For the intended purposes, yes. Research has shown that complementary therapies and an integrated approach to care can help reduce stress, improve quality of life, and promote a sense of well-being. Treating patients holistically is a good thing. However, it is important to remember that while these therapies have been shown to be beneficial for patients, they are not intended to cure cancer and should not be used in place of conventional medical treatments. Talk to your doctor before starting any complementary or integrative therapy to ensure it is safe and appropriate for you.
13If I have a lesion, tumor, cyst, or suspicious lump, do I have cancer?
Not necessarily. Sometimes people safely live their whole lives with cysts and tumors without ever knowing. However, once you find something, you should get it checked by a doctor. May order a few tests or scans will be needed to determine if it is cancer or not, but it is always better to be safe and get it checked out, rather than waiting, not knowing, and finding out the situation has worsened.
14My doctor says my test result is positive. What does that mean?
It generally means you have the condition being tested. A positive test result in medicine means that the test has detected the presence of a particular disease or condition. For example, a positive test result for HIV means that the person has the HIV virus. So, a positive test result for cancer means that the person has cancer. It is positive because the presence of cancer was detected. It is important to remember that even a positive test result does not necessarily mean that the person has the condition, as false positives can occur. Follow up with your doctor. Additional tests or treatments may be needed to confirm the diagnosis.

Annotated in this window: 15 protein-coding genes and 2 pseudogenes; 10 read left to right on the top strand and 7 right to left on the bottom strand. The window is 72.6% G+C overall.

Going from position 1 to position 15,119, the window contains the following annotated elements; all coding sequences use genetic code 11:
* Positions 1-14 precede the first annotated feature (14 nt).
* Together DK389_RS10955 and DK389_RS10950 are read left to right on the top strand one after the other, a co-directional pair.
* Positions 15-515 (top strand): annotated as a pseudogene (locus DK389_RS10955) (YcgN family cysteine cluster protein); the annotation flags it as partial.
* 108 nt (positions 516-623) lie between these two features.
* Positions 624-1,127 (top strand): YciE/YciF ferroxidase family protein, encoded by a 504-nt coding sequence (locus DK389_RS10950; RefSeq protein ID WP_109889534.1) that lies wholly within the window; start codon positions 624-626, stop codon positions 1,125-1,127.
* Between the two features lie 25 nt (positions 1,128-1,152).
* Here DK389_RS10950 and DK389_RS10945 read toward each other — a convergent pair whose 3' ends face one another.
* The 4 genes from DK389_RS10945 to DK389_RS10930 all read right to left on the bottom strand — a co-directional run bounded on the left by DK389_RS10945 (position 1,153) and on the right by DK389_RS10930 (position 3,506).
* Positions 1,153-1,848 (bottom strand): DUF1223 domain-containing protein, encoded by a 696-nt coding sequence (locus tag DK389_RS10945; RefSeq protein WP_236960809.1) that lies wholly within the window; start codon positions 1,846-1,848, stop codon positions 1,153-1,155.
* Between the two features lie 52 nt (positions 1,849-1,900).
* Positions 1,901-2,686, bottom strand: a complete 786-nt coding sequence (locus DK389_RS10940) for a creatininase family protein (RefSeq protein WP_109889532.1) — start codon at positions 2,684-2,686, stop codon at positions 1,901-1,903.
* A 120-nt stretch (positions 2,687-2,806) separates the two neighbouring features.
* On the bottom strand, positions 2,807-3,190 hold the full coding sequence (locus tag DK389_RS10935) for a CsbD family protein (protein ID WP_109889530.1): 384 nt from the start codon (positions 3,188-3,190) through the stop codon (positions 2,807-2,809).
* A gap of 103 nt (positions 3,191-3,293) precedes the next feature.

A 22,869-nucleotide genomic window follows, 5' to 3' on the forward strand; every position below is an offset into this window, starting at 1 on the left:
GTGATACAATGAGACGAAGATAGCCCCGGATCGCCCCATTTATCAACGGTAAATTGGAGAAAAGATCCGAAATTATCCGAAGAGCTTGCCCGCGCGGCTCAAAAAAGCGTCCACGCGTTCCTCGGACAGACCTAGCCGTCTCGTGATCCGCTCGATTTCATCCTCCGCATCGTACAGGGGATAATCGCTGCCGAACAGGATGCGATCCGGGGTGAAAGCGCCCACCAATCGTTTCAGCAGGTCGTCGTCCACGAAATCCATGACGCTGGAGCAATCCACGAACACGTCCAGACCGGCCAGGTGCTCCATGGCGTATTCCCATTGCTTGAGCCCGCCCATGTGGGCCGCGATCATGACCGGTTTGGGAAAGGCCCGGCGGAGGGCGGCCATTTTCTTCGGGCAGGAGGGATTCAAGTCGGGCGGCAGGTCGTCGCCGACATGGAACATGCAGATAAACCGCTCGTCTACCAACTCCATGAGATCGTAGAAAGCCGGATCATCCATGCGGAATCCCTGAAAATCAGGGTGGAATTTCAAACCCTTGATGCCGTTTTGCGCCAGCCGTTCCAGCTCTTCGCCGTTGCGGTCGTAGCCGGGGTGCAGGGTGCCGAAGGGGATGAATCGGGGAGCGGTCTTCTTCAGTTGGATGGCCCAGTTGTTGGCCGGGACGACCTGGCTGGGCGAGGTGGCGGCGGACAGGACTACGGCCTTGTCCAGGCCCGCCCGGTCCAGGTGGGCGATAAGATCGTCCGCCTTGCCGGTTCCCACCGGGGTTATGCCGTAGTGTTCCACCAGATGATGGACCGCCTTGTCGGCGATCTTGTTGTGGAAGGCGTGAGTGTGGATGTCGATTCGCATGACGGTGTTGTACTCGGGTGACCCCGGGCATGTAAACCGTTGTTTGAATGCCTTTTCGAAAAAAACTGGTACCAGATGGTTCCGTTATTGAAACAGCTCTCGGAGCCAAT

15My doctor says my test result is negative. What does that mean?
It generally means you do not have the condition being tested. A negative test result in medicine means that the test has not detected the presence of a particular disease or condition. For example, a negative test result for HIV means that the person does not have the HIV virus. So, a negative test result for cancer means that the person does not have cancer. It is negative because the presence of cancer was not detected. It is important to remember that even a negative test result does not necessarily mean that the person does not have the condition, as false negatives can occur. Follow up with your doctor as additional tests or treatments may be needed to confirm the diagnosis.
16What is Palliative Care?
Sometimes your doctor will order what is called palliative care to go beyond medical needs and address your physical, emotional, social, and spiritual needs. Designed to improve quality of life for both the patient and their family, this form of care focuses on providing relief from the symptoms, pain, and stress of serious illness, regardless of the diagnosis. Palliative care can be provided by various professionals such as doctors, nurses, social workers, chaplains, and others. Palliative care can be provided at any stage of a serious illness, from diagnosis to treatment and beyond, and can be provided alongside curative treatments.
17When do I need palliative care?
In general, everyone needs palliative care and it can be used as a supplement to any other medical treatments to help manage symptoms and improve quality of life. Typically, though, palliative care is prescribed when a person experiences a serious illness. It can be recommended at any time from diagnosis to treatment and beyond. When a person has a serious illness and treatments to cure the illness are no longer available, often this is when palliative care is sought. This care can help with managing symptoms such as pain, nausea, fatigue, and depression as well as providing emotional and spiritual support.